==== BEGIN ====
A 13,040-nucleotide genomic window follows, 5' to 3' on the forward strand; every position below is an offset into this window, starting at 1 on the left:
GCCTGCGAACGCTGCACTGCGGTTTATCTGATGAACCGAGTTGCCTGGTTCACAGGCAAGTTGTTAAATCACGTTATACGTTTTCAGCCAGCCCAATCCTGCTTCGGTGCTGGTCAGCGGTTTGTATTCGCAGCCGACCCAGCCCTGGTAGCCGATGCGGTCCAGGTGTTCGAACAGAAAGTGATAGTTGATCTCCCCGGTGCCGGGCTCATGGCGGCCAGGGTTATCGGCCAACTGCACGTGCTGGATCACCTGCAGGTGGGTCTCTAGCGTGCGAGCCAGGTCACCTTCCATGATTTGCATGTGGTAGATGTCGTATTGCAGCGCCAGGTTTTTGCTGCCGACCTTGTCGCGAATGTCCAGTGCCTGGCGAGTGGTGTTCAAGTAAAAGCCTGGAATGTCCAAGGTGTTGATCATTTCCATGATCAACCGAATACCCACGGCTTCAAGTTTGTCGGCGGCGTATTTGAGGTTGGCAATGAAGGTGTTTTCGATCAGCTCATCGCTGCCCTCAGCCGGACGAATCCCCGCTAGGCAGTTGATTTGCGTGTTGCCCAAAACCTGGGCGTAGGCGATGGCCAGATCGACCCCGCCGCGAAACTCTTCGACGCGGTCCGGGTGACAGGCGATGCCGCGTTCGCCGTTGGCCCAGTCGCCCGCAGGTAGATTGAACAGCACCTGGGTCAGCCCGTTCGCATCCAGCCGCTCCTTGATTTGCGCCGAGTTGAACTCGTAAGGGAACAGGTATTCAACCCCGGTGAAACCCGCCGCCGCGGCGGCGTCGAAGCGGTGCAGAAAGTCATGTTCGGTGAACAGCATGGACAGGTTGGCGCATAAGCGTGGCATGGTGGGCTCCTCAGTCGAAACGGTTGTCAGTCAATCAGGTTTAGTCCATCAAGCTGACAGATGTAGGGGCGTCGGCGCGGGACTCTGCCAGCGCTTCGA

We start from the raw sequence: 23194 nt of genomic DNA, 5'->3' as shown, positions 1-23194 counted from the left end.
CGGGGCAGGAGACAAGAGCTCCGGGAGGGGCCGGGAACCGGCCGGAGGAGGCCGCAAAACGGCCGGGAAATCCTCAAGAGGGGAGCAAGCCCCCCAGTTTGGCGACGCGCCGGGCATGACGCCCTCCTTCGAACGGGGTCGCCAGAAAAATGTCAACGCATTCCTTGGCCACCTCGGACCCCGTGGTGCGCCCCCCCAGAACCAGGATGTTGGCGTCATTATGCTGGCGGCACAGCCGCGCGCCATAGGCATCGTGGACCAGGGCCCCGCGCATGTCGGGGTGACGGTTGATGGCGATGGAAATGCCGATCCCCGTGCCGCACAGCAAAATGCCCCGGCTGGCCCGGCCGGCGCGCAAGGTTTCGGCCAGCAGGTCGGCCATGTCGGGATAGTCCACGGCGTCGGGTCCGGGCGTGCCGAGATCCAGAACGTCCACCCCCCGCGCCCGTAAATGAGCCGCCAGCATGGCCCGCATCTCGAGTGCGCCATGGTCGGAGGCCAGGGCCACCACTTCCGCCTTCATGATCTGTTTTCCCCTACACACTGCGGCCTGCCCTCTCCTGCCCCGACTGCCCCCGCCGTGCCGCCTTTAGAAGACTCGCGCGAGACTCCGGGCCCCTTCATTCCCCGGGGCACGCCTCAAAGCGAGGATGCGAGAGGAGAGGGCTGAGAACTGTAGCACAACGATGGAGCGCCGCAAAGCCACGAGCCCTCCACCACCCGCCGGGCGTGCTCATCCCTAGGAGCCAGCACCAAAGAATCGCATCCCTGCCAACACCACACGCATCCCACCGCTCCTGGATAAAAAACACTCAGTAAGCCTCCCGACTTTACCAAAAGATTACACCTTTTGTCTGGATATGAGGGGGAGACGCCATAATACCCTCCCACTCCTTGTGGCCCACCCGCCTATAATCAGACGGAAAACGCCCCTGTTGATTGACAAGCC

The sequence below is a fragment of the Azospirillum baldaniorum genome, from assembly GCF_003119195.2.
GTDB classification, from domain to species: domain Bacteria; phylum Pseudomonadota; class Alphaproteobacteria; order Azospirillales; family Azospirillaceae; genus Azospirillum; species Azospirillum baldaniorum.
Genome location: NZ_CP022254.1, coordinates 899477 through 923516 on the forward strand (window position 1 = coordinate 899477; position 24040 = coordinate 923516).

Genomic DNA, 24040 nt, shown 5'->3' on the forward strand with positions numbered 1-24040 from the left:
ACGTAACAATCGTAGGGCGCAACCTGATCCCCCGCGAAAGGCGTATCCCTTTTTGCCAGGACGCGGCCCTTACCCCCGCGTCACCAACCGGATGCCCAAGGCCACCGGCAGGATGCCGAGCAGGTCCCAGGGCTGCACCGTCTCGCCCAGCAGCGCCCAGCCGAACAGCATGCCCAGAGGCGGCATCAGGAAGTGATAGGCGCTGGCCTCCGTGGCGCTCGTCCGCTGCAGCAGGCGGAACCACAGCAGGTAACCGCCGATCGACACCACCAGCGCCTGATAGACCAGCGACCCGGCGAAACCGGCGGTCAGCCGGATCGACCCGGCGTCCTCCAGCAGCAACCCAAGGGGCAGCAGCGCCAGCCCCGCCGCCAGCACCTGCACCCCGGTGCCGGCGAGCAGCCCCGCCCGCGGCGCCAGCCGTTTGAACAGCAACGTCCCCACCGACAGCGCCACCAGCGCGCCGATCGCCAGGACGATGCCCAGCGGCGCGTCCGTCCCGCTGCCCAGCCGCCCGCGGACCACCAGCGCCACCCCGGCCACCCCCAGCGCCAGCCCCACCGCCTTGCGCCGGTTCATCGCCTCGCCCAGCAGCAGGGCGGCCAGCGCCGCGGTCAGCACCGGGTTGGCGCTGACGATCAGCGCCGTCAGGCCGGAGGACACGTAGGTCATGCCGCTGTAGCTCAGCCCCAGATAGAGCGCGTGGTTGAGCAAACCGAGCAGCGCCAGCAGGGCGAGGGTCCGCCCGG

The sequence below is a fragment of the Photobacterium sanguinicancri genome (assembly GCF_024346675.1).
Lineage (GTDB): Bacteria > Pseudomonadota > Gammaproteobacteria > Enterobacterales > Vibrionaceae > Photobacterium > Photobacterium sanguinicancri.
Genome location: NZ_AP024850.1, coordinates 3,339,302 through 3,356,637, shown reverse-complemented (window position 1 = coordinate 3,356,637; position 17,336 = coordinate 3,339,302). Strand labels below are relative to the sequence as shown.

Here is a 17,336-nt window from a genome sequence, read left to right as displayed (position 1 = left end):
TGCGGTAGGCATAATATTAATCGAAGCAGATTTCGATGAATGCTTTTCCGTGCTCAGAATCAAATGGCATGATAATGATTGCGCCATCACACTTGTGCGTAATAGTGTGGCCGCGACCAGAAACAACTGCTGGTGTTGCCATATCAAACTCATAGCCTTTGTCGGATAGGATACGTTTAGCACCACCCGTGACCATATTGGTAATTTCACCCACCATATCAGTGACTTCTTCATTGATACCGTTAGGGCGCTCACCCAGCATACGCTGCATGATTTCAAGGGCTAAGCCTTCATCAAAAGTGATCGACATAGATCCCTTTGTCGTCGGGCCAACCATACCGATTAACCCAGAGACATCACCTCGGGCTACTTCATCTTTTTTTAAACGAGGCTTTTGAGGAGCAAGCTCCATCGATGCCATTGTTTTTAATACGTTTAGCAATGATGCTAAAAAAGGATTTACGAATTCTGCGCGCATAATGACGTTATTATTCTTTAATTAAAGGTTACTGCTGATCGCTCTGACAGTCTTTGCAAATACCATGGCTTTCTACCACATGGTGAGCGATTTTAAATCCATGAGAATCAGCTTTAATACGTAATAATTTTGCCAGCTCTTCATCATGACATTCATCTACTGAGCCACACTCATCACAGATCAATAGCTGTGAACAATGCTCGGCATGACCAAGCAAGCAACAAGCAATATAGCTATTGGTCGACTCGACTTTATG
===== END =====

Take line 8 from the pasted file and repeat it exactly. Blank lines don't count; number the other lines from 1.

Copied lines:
Genomic DNA, 24040 nt, shown 5'->3' on the forward strand with positions numbered 1-24040 from the left: